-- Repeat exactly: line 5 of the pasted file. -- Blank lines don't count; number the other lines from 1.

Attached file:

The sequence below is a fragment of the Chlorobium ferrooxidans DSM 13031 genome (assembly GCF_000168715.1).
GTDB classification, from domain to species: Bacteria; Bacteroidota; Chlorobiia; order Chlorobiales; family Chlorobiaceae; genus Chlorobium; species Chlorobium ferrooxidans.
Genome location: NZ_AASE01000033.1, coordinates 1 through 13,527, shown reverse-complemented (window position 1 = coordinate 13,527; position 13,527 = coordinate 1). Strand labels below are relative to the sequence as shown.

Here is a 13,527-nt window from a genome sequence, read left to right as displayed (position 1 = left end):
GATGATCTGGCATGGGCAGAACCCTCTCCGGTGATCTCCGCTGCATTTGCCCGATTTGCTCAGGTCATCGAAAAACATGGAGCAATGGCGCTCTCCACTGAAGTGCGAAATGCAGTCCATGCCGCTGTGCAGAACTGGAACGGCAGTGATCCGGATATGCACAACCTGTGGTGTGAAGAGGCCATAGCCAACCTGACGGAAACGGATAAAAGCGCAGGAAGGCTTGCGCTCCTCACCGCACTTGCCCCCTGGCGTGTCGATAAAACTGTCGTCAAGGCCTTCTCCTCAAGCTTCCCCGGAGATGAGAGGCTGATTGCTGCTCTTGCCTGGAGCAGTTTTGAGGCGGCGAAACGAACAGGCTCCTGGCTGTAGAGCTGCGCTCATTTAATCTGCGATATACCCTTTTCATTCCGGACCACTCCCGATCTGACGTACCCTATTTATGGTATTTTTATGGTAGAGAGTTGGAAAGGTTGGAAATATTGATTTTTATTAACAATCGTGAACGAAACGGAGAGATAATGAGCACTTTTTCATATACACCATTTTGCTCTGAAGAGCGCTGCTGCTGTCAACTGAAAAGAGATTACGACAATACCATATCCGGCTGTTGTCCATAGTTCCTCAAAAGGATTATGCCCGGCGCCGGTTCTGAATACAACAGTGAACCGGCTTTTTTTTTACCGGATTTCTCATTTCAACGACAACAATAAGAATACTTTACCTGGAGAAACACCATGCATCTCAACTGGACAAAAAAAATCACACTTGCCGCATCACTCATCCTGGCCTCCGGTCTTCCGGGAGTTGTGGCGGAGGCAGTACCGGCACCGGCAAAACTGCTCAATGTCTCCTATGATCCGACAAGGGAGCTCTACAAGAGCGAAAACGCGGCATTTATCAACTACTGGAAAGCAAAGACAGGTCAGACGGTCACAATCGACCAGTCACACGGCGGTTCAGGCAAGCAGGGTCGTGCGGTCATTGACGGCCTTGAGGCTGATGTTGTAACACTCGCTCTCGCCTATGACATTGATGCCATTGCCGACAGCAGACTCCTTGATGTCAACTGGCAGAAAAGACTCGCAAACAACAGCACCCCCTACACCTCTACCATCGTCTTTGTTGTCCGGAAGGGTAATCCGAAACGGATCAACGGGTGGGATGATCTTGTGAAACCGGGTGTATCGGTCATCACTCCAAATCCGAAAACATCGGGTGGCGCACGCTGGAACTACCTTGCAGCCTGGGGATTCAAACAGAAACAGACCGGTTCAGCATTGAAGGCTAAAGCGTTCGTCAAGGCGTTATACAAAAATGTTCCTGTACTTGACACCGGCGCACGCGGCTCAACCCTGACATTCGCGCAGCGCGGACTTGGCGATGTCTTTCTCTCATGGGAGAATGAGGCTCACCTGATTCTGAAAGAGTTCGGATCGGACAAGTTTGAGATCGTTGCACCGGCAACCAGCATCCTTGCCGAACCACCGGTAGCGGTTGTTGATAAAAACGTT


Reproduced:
GATGATCTGGCATGGGCAGAACCCTCTCCGGTGATCTCCGCTGCATTTGCCCGATTTGCTCAGGTCATCGAAAAACATGGAGCAATGGCGCTCTCCACTGAAGTGCGAAATGCAGTCCATGCCGCTGTGCAGAACTGGAACGGCAGTGATCCGGATATGCACAACCTGTGGTGTGAAGAGGCCATAGCCAACCTGACGGAAACGGATAAAAGCGCAGGAAGGCTTGCGCTCCTCACCGCACTTGCCCCCTGGCGTGTCGATAAAACTGTCGTCAAGGCCTTCTCCTCAAGCTTCCCCGGAGATGAGAGGCTGATTGCTGCTCTTGCCTGGAGCAGTTTTGAGGCGGCGAAACGAACAGGCTCCTGGCTGTAGAGCTGCGCTCATTTAATCTGCGATATACCCTTTTCATTCCGGACCACTCCCGATCTGACGTACCCTATTTATGGTATTTTTATGGTAGAGAGTTGGAAAGGTTGGAAATATTGATTTTTATTAACAATCGTGAACGAAACGGAGAGATAATGAGCACTTTTTCATATACACCATTTTGCTCTGAAGAGCGCTGCTGCTGTCAACTGAAAAGAGATTACGACAATACCATATCCGGCTGTTGTCCATAGTTCCTCAAAAGGATTATGCCCGGCGCCGGTTCTGAATACAACAGTGAACCGGCTTTTTTTTTACCGGATTTCTCATTTCAACGACAACAATAAGAATACTTTACCTGGAGAAACACCATGCATCTCAACTGGACAAAAAAAATCACACTTGCCGCATCACTCATCCTGGCCTCCGGTCTTCCGGGAGTTGTGGCGGAGGCAGTACCGGCACCGGCAAAACTGCTCAATGTCTCCTATGATCCGACAAGGGAGCTCTACAAGAGCGAAAACGCGGCATTTATCAACTACTGGAAAGCAAAGACAGGTCAGACGGTCACAATCGACCAGTCACACGGCGGTTCAGGCAAGCAGGGTCGTGCGGTCATTGACGGCCTTGAGGCTGATGTTGTAACACTCGCTCTCGCCTATGACATTGATGCCATTGCCGACAGCAGACTCCTTGATGTCAACTGGCAGAAAAGACTCGCAAACAACAGCACCCCCTACACCTCTACCATCGTCTTTGTTGTCCGGAAGGGTAATCCGAAACGGATCAACGGGTGGGATGATCTTGTGAAACCGGGTGTATCGGTCATCACTCCAAATCCGAAAACATCGGGTGGCGCACGCTGGAACTACCTTGCAGCCTGGGGATTCAAACAGAAACAGACCGGTTCAGCATTGAAGGCTAAAGCGTTCGTCAAGGCGTTATACAAAAATGTTCCTGTACTTGACACCGGCGCACGCGGCTCAACCCTGACATTCGCGCAGCGCGGACTTGGCGATGTCTTTCTCTCATGGGAGAATGAGGCTCACCTGATTCTGAAAGAGTTCGGATCGGACAAGTTTGAGATCGTTGCACCGGCAACCAGCATCCTTGCCGAACCACCGGTAGCGGTTGTTGATAAAAACGTT